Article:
Tuesday, August 16, 2011

Lesbian Advocate Dies In Stage Collapse, DOMA Then Rears Its Ugly Head

UPDATE:  Turns out this story just isn't true.  Click on over to my retraction and apology.

This is a sick and sad illustration of why DOMA has to go.

The blogosphere has been in mourning for days at the news that LGBT advocate Christina Santiago, manager of programming for the Lesbian Community Care Project at Chicago's Howard Brown Health Center, died in the collapse of a stage at the Indiana State Fair during a storm.  A freak gust of wind toppled the stage while they were waiting for a Sugarland concert, killing five and injuring many others.

Santiago and her partner, Alisha Brennon, had chosen to take advantage of Cook County's legalization of civil unions and had a ceremony planned for September of 2012.  Unfortunately, Brennon, who was injured in the accident, is keenly feeling the lack of any legal rights in her relationship with Santiago, as the coroner's office is now refusing to release her remains to Brannon.  Why?

You've guessed it.  The Defense of Marriage Act.

The Marion County coroner's office is refusing to release Santiago's body to her partner; the office cited the Defense of Marriage Act as the reason why they've turned down Brennon's request to pick up her loved one's remains. DOMA allows states to refuse to recognize same-sex marriages performed in other states. 
Indiana has its own version of DOMA that outlaws same-sex marriage. Since Indiana law requires the next-of-kin to pick up Santiago's body, but the state won't recognize Brennon as the surviving spouse, Santiago's body is still laying in the morgue awaiting a solution. Brennon, who is still hospitalized, is now working with Santiago's aunt to pick up the body and make funeral arrangements.
This is worse than sad, it's disgusting.  Brennon is injured and grieving for the loss of the love of her life, and the state of Indiana is kicking her where it counts just in order to assert its right to discriminate against gay relationships.  I may have shed an angry tear over this one.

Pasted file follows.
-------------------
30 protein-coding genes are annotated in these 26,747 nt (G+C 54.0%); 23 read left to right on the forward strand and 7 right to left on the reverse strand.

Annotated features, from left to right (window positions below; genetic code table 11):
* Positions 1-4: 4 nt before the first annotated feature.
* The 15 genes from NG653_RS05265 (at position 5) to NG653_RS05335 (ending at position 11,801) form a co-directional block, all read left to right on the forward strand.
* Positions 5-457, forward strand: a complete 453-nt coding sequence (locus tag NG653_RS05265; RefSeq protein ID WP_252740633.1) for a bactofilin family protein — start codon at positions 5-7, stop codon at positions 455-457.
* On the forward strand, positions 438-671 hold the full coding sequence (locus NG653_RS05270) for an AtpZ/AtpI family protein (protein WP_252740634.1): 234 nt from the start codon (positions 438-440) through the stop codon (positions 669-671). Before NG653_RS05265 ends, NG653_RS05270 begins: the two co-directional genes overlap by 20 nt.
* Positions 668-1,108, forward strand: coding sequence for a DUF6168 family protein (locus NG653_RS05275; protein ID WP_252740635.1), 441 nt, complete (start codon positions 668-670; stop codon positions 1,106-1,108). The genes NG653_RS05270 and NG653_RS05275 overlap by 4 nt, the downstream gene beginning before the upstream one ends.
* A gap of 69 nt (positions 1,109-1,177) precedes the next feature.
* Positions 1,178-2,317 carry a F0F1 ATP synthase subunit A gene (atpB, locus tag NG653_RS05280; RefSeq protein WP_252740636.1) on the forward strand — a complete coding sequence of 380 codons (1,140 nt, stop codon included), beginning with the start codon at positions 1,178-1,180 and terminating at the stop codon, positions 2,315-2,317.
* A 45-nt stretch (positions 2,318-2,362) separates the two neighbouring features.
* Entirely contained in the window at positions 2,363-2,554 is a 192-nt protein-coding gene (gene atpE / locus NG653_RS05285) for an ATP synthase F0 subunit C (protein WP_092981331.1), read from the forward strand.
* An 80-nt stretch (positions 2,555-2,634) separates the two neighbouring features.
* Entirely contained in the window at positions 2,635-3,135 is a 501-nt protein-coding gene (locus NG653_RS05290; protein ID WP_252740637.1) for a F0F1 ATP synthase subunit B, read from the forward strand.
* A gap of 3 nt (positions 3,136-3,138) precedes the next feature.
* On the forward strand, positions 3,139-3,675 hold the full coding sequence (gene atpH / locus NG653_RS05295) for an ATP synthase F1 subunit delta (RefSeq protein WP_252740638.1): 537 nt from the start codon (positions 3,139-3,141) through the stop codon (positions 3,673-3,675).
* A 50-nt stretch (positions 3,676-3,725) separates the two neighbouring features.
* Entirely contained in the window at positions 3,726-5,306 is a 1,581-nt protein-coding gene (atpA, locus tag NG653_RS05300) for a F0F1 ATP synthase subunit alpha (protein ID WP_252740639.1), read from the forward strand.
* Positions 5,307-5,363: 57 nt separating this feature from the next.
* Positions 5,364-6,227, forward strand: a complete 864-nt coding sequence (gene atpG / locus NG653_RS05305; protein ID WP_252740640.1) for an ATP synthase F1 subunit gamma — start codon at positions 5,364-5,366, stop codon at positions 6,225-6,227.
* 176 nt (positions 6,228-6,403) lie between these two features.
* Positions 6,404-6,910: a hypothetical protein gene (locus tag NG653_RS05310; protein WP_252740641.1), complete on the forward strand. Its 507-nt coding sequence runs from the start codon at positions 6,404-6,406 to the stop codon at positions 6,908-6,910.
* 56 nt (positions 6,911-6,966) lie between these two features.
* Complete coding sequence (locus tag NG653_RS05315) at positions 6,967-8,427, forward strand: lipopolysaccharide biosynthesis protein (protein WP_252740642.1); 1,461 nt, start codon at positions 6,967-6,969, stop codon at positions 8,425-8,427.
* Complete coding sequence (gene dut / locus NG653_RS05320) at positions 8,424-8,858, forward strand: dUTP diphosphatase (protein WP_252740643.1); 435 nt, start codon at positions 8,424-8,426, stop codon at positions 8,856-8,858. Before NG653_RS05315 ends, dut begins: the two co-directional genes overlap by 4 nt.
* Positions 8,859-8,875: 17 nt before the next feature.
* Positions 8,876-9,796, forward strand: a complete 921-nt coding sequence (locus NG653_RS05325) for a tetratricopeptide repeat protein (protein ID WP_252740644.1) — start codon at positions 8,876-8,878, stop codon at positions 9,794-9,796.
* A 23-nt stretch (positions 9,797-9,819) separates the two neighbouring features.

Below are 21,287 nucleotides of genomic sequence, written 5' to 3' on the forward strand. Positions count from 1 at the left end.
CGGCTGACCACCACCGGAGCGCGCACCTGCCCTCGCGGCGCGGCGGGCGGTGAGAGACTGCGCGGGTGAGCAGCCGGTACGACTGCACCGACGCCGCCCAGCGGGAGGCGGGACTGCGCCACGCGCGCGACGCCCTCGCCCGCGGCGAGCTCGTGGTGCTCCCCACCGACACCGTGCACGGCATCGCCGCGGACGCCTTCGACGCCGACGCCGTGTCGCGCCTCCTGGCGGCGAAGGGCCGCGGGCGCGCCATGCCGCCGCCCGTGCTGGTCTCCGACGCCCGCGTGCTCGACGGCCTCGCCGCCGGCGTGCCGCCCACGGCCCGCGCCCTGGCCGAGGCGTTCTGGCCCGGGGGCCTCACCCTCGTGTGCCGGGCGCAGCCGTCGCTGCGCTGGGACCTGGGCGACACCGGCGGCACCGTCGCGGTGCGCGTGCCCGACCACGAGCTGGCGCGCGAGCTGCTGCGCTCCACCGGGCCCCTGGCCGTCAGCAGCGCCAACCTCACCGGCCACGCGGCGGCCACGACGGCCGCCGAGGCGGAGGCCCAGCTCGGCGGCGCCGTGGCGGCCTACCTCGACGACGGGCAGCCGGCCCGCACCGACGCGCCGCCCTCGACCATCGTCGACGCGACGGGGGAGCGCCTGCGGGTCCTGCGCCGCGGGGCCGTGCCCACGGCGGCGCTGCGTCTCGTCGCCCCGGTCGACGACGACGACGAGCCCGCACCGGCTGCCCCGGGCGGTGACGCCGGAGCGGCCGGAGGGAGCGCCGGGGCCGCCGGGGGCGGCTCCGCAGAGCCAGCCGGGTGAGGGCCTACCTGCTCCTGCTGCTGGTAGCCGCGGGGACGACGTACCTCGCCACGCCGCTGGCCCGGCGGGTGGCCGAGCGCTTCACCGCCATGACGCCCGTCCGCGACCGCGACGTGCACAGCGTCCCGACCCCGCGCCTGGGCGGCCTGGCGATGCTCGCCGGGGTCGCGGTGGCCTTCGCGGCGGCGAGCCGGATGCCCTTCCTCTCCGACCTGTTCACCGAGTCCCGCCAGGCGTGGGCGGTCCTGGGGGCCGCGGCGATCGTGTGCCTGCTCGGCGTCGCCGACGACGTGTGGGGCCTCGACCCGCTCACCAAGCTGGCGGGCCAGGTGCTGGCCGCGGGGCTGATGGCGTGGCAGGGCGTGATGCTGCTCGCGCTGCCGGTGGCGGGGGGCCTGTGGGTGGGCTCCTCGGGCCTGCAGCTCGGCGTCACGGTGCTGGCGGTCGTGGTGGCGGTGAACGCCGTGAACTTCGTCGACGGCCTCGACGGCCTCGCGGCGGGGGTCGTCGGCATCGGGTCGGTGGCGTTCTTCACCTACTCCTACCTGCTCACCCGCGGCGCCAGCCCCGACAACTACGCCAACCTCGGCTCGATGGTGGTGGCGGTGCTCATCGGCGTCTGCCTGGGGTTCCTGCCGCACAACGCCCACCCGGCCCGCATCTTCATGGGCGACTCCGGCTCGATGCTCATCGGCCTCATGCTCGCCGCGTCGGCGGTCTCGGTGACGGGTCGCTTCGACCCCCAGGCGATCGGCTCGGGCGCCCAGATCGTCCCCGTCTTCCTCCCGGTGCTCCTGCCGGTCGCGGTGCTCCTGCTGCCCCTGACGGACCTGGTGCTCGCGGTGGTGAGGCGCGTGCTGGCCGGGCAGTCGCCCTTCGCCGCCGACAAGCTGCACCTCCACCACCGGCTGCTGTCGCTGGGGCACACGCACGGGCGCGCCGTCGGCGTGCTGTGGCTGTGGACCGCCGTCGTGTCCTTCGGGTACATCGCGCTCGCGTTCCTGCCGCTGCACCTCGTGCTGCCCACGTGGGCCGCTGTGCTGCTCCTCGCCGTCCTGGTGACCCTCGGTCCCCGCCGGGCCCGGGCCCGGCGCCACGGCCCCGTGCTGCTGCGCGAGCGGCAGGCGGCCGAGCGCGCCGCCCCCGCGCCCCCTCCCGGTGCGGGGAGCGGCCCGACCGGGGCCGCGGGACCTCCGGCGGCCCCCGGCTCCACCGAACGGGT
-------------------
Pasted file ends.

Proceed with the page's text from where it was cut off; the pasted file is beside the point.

1. Looking forward, DOMA and discrimination will continue to show up. For example, there was likely some sort of construction defect in the stage which caused the collapse. While the families of others killed have legal recourse, Alisha does not. If a wrongful death/survival action (whatever that state calls it) is brought, Alisha cannot participate or recover the proceeds.

    Of course, not releasing her body is a larger blow than any financial issue, but the economic issues are all that the right wingers seem to care about.

  2. stories like this makes me mad as hell, and almost yelling out my window that i'm not gonna take it any more. with this kind of prejudice by the state in place, the only thing that'll eradicate it is more paper. we used to put glitter in envelopes and send them to the right(eous) basturds.

  3. I personally can't wait for the inequality of the system. I think the world needs to realize that DOMA needs to go away and ENDA needs to be put in place. The only way, unfortunately, for that to happen is for the discrimination to take place.

  4. I'm not so sure that she can't still sue for losses, married or not. But I see your point.

    Meanwhile, yes, this is pure bullshit. It was bad enough in the early days of AIDS, but in 2011? THIS is reason to riot, to take whatever action proves necessary to be taken seriously, to be recognized as an equal human being.